A Qualitative Probe Into the Translations of Hyperbole in the Qur’anic Verse 7:40

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Mahsa Raeisi Sattrai, Dr. Hojjat Modarresi, Dr. Mohammad Yazdani


The language of the Qur’an is highly eloquent while being at the same time rich in rhetorical devices and figures of speech including exaggeration and hyper bole, metonyms, metaphors, similes and idioms. Presence of such aesthetic qualities has been considered to be one of the amazing aspects of this holy book of Muslims.

Although throughout history, many knowledgeable Muslim scholars have accomplished prolific productions concerning the translation and equivalents of idioms in the Qur’an, still we face obscurities and conflicting views as to how to understand and convey the sheer message of the Qur’an.

Through the study of the Qur’an, we recognize that on the one hand it includes a restricted range of vocabularies which makes it simple enough to read and understand while on the other hand its huge number of complex idioms demand close attention.  When it comes to the translation of such figures of speech, different translators opt for various ways of translating and elaborating both the content and the form of the word.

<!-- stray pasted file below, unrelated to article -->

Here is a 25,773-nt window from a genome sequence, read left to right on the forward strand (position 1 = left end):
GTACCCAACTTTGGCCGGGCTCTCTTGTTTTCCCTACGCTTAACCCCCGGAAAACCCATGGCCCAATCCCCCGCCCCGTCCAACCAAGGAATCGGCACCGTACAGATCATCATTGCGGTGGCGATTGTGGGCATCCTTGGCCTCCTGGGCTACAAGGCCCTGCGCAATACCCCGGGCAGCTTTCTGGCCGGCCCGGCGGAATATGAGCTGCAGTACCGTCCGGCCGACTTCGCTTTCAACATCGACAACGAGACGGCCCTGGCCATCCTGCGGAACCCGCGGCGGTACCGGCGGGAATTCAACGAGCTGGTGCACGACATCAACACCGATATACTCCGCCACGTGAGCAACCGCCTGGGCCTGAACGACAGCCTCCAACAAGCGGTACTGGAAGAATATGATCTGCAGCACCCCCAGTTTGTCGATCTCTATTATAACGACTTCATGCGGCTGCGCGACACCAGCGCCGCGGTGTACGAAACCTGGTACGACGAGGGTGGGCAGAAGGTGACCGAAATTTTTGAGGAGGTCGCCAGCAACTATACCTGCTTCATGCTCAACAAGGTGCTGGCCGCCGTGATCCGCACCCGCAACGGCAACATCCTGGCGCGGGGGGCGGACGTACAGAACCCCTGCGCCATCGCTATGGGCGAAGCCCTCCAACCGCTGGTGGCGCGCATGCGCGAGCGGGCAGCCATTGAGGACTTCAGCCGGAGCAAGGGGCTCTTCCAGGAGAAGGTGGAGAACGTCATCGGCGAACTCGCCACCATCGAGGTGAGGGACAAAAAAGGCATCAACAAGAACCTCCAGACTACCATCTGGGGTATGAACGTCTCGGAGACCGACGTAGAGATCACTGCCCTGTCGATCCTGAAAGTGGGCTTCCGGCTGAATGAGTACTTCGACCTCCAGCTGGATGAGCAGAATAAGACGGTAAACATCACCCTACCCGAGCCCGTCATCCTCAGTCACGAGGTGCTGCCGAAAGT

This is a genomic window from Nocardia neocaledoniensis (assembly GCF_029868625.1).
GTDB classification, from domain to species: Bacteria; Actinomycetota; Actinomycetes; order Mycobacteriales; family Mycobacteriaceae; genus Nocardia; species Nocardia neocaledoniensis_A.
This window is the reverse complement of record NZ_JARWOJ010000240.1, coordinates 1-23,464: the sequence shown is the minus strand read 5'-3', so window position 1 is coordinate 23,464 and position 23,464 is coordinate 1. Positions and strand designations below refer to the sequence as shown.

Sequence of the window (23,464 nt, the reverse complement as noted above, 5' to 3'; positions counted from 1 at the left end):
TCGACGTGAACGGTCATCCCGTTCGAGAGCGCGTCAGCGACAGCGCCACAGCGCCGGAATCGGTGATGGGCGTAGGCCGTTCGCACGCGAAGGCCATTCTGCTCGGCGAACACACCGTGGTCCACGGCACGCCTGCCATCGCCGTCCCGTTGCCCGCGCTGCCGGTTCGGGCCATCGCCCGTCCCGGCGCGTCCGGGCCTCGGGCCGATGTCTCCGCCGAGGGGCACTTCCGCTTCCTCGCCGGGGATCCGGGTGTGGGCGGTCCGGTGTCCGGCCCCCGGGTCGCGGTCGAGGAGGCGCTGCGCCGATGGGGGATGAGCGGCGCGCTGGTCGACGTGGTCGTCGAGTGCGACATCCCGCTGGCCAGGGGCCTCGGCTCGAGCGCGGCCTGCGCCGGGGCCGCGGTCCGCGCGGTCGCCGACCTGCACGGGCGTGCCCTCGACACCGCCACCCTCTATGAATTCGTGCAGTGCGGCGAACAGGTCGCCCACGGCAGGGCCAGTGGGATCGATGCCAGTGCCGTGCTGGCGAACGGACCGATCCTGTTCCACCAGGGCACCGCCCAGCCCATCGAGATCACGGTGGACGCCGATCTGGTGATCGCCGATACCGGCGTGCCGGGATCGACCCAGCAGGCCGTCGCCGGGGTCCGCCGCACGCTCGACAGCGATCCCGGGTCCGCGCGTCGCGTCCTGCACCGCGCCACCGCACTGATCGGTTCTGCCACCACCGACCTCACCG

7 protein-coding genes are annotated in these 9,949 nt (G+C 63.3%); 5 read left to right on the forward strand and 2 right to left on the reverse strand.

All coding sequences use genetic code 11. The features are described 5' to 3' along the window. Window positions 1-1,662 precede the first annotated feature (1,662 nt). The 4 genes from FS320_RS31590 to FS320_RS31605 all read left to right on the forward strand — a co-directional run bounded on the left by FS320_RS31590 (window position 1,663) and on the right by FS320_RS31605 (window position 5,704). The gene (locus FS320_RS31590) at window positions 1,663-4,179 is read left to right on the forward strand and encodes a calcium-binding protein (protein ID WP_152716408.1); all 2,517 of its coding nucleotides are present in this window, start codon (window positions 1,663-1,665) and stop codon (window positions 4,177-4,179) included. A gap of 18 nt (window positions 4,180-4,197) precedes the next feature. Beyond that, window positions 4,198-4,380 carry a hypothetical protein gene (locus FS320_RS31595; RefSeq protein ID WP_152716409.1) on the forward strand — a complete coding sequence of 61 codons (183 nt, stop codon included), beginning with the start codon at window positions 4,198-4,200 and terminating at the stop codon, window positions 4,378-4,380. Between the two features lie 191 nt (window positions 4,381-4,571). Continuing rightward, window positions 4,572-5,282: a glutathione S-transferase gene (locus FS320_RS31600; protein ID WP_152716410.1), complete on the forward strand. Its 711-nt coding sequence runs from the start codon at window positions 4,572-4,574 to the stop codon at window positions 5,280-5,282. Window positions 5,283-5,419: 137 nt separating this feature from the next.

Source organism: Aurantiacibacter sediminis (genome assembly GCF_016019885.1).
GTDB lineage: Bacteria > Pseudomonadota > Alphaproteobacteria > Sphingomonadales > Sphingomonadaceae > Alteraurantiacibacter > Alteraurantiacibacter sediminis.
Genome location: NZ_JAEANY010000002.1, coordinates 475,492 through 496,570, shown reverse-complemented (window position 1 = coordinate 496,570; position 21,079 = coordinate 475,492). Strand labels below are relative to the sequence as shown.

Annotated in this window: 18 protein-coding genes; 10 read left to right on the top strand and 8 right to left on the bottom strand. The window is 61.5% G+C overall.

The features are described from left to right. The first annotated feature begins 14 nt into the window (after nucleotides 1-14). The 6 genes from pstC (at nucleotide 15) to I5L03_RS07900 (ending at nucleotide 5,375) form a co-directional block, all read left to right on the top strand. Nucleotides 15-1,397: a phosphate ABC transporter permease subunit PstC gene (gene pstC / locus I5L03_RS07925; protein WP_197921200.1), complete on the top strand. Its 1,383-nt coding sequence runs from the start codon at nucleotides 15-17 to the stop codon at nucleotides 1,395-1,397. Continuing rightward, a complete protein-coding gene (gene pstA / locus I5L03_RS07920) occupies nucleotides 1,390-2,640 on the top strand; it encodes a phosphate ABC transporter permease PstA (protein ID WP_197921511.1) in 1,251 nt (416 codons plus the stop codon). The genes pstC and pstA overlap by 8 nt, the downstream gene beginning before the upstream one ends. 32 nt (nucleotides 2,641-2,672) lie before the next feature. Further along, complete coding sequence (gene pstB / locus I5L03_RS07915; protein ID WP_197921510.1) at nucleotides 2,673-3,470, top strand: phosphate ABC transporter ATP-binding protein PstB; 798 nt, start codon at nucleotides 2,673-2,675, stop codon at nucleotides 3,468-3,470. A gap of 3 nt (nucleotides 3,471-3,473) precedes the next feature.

This article aimed to investigate various interpretations and English translations suggested for a purposefully selected idiom from the Glorious Qur’an, which contains a distinguished hyperbole. It also explored different methods of translating Qur’anic idioms into Persian and English. For this reason, the translations of nineteen prominent translators and also the translations of the similar Biblical verse have been compared and contrasted.

The theoretical framework underpinning this study has encompassed the view of Friedrich Schleiermacher; on the basis of his translation strategies, the article has distinguished two approaches of translations for the verse (7:40): 1. An alienating method of translation, in which the values of the source text i.e., the Qur’an are appreciated and its culture and concept are imported into the target language. 2. A naturalizing method of translation, which is reader-focused and so the translation sounds comprehensible for today’s readers through naturalization.

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